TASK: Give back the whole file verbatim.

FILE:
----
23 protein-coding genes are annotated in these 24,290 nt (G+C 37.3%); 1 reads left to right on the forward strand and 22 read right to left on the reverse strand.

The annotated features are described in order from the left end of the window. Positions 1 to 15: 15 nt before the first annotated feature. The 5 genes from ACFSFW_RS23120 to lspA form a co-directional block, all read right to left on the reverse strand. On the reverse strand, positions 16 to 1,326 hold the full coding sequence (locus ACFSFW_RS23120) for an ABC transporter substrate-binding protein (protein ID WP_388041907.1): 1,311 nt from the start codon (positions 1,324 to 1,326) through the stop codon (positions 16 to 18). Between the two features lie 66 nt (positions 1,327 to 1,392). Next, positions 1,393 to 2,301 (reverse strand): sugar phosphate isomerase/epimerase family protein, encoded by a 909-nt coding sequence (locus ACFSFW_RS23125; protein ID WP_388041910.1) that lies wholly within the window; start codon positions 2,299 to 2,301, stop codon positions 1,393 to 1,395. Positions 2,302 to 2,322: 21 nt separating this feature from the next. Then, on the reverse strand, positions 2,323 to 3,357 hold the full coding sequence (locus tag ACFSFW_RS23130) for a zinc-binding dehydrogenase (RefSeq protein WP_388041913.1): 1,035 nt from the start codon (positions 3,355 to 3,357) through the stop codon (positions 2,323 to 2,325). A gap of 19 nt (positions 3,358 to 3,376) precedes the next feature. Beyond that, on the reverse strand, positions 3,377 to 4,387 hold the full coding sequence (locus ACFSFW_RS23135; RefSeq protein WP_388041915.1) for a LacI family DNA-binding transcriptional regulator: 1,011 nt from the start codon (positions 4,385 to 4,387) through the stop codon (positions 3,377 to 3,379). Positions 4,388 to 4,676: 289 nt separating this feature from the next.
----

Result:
23 protein-coding genes are annotated in these 24,290 nt (G+C 37.3%); 1 reads left to right on the forward strand and 22 read right to left on the reverse strand.

The annotated features are described in order from the left end of the window. Positions 1 to 15: 15 nt before the first annotated feature. The 5 genes from ACFSFW_RS23120 to lspA form a co-directional block, all read right to left on the reverse strand. On the reverse strand, positions 16 to 1,326 hold the full coding sequence (locus ACFSFW_RS23120) for an ABC transporter substrate-binding protein (protein ID WP_388041907.1): 1,311 nt from the start codon (positions 1,324 to 1,326) through the stop codon (positions 16 to 18). Between the two features lie 66 nt (positions 1,327 to 1,392). Next, positions 1,393 to 2,301 (reverse strand): sugar phosphate isomerase/epimerase family protein, encoded by a 909-nt coding sequence (locus ACFSFW_RS23125; protein ID WP_388041910.1) that lies wholly within the window; start codon positions 2,299 to 2,301, stop codon positions 1,393 to 1,395. Positions 2,302 to 2,322: 21 nt separating this feature from the next. Then, on the reverse strand, positions 2,323 to 3,357 hold the full coding sequence (locus tag ACFSFW_RS23130) for a zinc-binding dehydrogenase (RefSeq protein WP_388041913.1): 1,035 nt from the start codon (positions 3,355 to 3,357) through the stop codon (positions 2,323 to 2,325). A gap of 19 nt (positions 3,358 to 3,376) precedes the next feature. Beyond that, on the reverse strand, positions 3,377 to 4,387 hold the full coding sequence (locus ACFSFW_RS23135; RefSeq protein WP_388041915.1) for a LacI family DNA-binding transcriptional regulator: 1,011 nt from the start codon (positions 4,385 to 4,387) through the stop codon (positions 3,377 to 3,379). Positions 4,388 to 4,676: 289 nt separating this feature from the next.